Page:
Lenovo is launching this new Ultrabook based on the second generation Intel Core i5 and Core i7 processors, pricing starts at $1199, goes up perhaps to about $1999 with all kinds of options in terms of dual or quad core processor, 128GB or 256GB SSD memory, 2GB, 4GB or 8GB RAM. They have done some ventilation design so there are no vents under the laptop, it's aluminium everywhere, so it stays cold under the laptop even though this is a quite powerful new processor.
Here I filmed a video with one of Intel's software product managers who worked on porting Android Honeycomb over to the Intel Atom platform. Those reference tablets shown at Computex 2011, they are heavy, hot, fat, battery runtime is probably short while battery is much larger, some seem to run really slow through the UI, they are probably expensive. Though it's interesting that after Google TV, Chromebook, Google is also not making it impossible for Intel to try to do whatever they can to try to keep up with change. I've tried to ask some Intel people if they plan to licence the ARM architechture, or/and to start manufacturing ARM Processors for Apple, Sony or others, and they seem to tell me that why not, could be possible, just rumors, but who knows..
They make some of the famous Intel powered UMPC designs. I still think that those seem to be expensive, heavy, thick and slow to use which is why the ARM Powered tablets are #winning.
Another look into the factory of Shenzhen Hongda Technology (see Shenzhen Behind the Scenes 1: Hongda Factory tour) where they manufacture for example this $260 14" Intel Atom powered laptop.
Some thin looking Intel Atom x550 tablets, but they are still heavy, probably expensive, and probably don't get very long battery runtime.
The Lenovo ARM Powered tablet is $500 and the optional Intel laptop dock part is something like $800. Lenovo had shown this last year with a previous Snapdragon and Thunderbird's customized Ubuntu Linux on the ARM part which I filmed then, but now they updated the ARM part to Android 2.2 on Qualcomm's 8X50A is 1.3ghz 45nm processor (which they might upgrade to Qualcomm's dual-core processor by the time this tablet comes out with Android Honeycomb), they say it'll upgrade to Honeycomb, and it uses Lenovo's LeAndroid UI layer (similar to LePhone UI that is available on the Chinese market, notice Paul Otelinni at Lenovo's Aquanox party in the background of my last year's LePhone video) as default home replacement.
- Lenovo to Show First Tablets at CES (pcworld.com)
- Lenovo tablet line to be out in full force at CES (arstechnica.com)
- Lenovo to show first tablets at CES (infoworld.com)
- Lenovo bringing two tablets to CES 2011: U1 Hybrid resurrected? (slashgear.com)
TriCaster TCXD850 is a 26'000€ real-time video editing Windows box with some Intel processors inside and a lot of connectors. Basically it allows for HD live tv editing in a box. But it's really expensive and I wonder if a regular ARM Powered or Intel Powered laptop with the right software couldn't do most of the same basic multi-camera live editing kind of things.
Cyber1 Ltd is releasing this full Windows 7 Home Premium tablet on a Intel Pineview N450, 11.6" capacitive touch screen tablet, 1GB/2GB RAM, 32GB/64GB SSD, priced similarly to the iPad, release October. 1080p video support, video-chat, 2 USB host, HDMI output, SD card reader, optional 3G sim slot.
This is a 549€ Intel Atom N455 based 10.1" capacitive tablet. It can reboot into Android for X86.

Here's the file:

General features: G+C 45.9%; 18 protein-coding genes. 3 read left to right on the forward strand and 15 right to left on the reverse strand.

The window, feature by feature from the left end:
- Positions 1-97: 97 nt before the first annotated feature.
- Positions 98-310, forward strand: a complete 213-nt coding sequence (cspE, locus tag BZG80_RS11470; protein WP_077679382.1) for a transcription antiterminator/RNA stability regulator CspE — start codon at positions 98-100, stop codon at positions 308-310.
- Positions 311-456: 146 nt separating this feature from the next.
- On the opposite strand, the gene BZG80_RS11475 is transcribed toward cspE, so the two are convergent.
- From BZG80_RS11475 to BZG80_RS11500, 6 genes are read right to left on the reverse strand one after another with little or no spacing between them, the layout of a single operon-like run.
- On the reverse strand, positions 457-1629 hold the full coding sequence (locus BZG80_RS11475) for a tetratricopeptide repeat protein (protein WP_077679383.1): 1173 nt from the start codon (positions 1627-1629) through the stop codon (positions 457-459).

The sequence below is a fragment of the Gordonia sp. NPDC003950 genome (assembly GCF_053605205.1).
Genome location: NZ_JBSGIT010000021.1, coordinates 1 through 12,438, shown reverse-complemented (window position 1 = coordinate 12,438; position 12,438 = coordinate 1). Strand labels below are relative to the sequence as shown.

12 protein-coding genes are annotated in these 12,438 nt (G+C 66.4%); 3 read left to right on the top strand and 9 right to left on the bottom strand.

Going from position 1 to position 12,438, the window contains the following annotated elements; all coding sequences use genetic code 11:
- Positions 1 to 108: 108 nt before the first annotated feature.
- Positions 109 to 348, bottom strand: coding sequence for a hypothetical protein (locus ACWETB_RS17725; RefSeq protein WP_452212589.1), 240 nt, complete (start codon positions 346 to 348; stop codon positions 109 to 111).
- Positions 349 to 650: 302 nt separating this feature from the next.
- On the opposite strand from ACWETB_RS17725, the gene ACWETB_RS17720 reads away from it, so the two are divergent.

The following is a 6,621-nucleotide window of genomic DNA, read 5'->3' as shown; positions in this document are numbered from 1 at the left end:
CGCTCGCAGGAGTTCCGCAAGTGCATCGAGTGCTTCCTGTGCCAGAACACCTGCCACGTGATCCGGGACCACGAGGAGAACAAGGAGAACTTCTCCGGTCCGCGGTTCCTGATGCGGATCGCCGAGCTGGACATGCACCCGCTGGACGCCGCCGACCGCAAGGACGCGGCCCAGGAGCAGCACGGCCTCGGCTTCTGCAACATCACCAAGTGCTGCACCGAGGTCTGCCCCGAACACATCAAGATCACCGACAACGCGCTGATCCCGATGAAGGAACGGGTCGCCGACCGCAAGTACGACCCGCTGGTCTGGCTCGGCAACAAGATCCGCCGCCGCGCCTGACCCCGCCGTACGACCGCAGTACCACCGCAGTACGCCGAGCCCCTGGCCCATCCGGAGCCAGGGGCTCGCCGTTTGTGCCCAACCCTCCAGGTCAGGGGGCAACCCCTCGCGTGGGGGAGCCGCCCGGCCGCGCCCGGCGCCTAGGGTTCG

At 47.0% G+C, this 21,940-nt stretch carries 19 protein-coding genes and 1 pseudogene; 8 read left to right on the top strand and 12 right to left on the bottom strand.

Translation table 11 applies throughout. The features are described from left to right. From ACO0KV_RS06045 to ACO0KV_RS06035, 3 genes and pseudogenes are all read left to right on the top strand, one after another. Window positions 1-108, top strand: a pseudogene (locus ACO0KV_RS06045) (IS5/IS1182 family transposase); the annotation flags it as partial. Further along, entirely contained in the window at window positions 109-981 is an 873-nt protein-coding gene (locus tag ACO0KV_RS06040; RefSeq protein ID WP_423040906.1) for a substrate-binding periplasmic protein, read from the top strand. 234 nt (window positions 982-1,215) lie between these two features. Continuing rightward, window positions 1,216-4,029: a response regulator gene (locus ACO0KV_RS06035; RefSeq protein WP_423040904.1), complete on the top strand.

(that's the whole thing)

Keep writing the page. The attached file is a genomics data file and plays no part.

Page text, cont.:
At about 3x lower power consumption, much lower heat dissipation and much lower overall system pricing, the Freescale i.MX515 platform in a development board developed by Pegatron, is used for benchmarks of all kinds of performance areas by processor benchmarking expert Van Smith at this 9-page benchmarking article at brightsideofnews.com
While this specific ARM Cortex A8 implementation performs great on integers, power consumption, heat dissipation, price, floating-point performance still needs some improvement with ARM Cortex designs to come. Consider also that Ubuntu 9.04 used in this test is only the first implementation of Ubuntu for ARM Cortex and that Ubuntu 10.4 which is imminently going to be released will significantly improve ARM performance of those benchmarks.
The ARM Cortex-A8 sample that we tested in the form of the Freescale i.MX515 lived in an ecosystem that was not competitive with the x86 rivals in this comparison. The video subsystem is very limited. Memory support is a very slow 32-bit, DDR2-200MHz.
I guess it's not yet possible for Van Smith in this test to make an apples to apples comparison as the current ARM Cortex A8 are still oriented at Smart Phones and thin and light Tablets rather than full SmartBooks for full desktop-like performance requirements of the more desktop-performance oriented next generation ARM Cortex designs.
The goal for ARM when reaching the markets of Laptop and Desktop form factors is to reach the level of performance required to run full high resolution Web Browsers at full speed, where the OS with the browser boots instantly, with fast enough RAM where unlimited tabs open instantly, where hardware acceleration of embedded videos functions smoothly and where even the Native Client and 3D features run fully within the ARM Powered Web Browser. Once that level of performance is reached, further performance improvements will be less important than lowering the power consumption and lowering the cost of the next processors. Once everything most users need to have processed on their devices seem to run instantly, reaching the instant browser performance level, why would anyone want to increase the performance of client device oriented processors further?
You can find the benchmarks at: brightsideofnews.com
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